Technology and Learning: how a student’s perspective can help teachers reach beyond challenges

How can you plan for the effective integration of technological tools into your classroom? Can you tell if your students are frustrated or need assistance with technology? How can you scaffold technological skill-building into your curriculum so that the technology blends seamlessly with your learning objectives? Using technology in the classroom can provide new opportunities for engagement and collaboration but answering questions like these can be challenging for faculty. Considering these issues from the students’ point of view leads to empathetic and productive solutions that can support student learning. In this talk, Alison Doubleday reflects on her experiences as a student, reveals how these encounters have impacted her perspective on teacher/student interactions, and applies these lessons to the use of technology in the classroom.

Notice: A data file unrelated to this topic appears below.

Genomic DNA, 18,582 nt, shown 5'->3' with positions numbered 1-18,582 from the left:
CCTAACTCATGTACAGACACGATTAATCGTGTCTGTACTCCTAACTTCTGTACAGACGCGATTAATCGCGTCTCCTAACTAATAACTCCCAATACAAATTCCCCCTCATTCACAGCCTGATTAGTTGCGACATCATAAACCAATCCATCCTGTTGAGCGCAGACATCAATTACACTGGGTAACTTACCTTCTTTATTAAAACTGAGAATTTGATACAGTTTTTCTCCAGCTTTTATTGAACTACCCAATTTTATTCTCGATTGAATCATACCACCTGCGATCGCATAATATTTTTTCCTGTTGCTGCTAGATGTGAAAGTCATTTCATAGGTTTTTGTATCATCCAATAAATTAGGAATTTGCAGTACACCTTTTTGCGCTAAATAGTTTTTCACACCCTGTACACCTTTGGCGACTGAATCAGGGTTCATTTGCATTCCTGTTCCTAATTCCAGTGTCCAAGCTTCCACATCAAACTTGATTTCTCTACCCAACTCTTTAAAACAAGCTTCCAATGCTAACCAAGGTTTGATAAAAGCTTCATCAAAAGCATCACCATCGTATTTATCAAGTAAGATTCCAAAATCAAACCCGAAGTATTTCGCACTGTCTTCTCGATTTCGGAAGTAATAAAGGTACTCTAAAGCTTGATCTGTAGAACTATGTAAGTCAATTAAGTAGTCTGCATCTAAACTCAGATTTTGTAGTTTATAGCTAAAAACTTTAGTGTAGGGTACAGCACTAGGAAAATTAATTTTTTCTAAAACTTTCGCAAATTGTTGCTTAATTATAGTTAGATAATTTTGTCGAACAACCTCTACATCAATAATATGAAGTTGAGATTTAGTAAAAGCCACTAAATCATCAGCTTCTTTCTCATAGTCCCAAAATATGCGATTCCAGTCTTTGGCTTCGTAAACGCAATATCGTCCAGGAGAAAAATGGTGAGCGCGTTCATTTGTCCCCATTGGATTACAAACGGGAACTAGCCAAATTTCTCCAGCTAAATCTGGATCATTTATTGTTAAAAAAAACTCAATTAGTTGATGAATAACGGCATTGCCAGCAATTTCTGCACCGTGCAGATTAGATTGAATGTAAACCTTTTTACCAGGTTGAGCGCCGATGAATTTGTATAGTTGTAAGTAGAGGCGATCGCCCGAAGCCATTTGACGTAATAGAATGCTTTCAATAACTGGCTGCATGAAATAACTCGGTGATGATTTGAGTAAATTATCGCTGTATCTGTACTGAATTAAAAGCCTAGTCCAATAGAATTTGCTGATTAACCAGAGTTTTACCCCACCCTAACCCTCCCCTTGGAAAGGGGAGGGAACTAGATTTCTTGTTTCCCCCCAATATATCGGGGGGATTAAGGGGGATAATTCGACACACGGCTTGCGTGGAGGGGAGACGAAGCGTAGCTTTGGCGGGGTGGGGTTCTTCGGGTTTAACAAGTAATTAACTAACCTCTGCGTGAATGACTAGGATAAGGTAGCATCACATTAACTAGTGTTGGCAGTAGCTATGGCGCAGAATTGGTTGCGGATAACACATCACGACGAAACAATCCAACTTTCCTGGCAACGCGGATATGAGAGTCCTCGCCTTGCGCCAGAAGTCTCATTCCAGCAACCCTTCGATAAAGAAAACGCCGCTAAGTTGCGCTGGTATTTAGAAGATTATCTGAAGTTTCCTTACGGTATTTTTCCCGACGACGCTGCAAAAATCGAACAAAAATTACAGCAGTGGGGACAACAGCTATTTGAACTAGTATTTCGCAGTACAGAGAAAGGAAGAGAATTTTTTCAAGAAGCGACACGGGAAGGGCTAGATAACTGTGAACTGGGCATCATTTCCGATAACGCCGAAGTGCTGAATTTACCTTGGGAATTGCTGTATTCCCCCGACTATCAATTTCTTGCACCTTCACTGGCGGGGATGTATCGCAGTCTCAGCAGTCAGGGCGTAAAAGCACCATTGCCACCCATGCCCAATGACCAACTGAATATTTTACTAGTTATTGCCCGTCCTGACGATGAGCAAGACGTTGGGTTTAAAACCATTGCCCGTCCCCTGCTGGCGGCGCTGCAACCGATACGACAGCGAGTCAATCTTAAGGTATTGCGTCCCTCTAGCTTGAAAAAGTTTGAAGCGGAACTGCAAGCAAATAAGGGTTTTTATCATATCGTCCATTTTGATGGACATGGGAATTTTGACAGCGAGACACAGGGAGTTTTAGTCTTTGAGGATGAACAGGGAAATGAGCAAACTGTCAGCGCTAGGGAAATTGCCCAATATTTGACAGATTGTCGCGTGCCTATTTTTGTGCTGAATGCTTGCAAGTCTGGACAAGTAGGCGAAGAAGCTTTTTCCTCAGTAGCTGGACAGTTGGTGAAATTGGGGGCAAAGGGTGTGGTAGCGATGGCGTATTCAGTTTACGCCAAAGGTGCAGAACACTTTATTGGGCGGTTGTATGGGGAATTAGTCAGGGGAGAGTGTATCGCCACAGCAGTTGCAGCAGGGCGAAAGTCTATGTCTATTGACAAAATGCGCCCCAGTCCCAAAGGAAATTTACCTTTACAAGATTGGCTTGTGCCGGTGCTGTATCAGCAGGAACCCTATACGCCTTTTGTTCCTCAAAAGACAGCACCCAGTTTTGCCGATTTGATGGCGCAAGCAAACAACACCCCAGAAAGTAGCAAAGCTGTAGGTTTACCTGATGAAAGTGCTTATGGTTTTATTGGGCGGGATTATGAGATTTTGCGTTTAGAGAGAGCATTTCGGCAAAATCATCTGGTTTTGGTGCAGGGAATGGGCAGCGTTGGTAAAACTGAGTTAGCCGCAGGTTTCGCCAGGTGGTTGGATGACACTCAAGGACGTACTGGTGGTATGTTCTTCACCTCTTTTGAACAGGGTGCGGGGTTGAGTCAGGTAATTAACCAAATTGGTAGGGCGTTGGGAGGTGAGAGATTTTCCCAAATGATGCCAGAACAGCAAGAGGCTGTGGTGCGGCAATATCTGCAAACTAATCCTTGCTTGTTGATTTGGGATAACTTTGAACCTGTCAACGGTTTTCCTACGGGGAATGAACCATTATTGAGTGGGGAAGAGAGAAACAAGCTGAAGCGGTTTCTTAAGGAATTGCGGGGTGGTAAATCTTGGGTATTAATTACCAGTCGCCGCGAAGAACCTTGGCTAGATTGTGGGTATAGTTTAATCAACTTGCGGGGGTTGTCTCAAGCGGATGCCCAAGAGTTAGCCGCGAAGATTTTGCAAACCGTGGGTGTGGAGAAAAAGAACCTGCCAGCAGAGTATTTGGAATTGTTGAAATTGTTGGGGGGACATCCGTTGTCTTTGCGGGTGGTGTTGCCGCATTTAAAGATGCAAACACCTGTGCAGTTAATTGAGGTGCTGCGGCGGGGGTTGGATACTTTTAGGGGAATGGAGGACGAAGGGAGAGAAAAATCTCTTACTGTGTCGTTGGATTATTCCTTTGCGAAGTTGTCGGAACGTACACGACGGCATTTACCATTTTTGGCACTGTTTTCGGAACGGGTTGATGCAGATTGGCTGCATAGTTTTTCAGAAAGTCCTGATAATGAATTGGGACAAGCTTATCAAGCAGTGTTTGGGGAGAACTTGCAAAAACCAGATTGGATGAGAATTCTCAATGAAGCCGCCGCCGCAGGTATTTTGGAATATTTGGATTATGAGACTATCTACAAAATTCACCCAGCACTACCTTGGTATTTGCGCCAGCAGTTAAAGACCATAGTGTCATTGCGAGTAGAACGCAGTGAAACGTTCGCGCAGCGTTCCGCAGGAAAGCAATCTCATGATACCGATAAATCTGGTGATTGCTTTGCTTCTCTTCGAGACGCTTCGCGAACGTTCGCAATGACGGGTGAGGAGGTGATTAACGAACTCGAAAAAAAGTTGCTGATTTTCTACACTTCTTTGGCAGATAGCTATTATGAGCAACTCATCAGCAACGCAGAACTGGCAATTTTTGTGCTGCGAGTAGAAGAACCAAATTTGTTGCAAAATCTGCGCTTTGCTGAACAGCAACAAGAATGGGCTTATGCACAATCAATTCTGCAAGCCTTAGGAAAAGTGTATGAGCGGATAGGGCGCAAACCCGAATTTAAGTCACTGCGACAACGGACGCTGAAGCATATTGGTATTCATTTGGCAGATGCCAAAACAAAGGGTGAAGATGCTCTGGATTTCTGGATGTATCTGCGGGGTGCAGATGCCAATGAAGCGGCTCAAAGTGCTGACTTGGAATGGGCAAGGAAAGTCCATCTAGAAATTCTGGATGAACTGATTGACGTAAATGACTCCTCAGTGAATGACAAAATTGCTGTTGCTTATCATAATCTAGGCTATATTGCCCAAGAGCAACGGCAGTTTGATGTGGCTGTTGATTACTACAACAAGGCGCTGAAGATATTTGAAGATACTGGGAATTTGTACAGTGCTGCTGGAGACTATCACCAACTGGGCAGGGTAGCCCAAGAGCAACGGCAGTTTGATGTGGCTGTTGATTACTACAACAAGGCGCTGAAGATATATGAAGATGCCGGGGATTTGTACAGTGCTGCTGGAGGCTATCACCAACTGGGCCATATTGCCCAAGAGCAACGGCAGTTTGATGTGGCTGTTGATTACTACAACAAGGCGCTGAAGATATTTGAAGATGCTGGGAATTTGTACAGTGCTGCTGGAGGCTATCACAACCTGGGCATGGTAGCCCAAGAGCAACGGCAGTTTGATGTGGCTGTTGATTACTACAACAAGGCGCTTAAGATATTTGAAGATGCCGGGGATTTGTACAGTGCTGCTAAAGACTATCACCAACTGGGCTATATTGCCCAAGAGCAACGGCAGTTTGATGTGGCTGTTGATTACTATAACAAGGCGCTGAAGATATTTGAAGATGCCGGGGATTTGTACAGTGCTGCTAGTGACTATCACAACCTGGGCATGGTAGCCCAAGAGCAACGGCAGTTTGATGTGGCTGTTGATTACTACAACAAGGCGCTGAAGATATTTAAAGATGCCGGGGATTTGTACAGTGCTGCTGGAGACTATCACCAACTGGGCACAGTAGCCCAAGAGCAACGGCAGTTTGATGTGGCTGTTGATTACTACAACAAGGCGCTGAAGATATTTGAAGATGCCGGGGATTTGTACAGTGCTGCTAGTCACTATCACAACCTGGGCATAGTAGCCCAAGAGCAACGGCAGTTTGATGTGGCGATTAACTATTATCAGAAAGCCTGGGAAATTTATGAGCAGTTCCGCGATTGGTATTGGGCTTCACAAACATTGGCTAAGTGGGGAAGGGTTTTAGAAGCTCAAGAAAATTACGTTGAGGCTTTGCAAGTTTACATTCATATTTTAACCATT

Alison Doubleday is an assdoubledayBWistant professor in the Department of Oral Medicine and Diagnostic Sciences in the UIC College of Dentistry where she teaches human gross anatomy and embryology to first year dental students. An anthropologist by training, Alison began teaching anatomy when she was a graduate student at Indiana University and she has had a passion for teaching, ever since. She is involved in curriculum design and development within the UIC college of dentistry and her research interests include investigations of the role that technology plays in shaping classroom interactions and collaboration. Alison is a recent recipient of the American Dental Education Association/Colgate-Palmolive Co. Excellence in Teaching Award.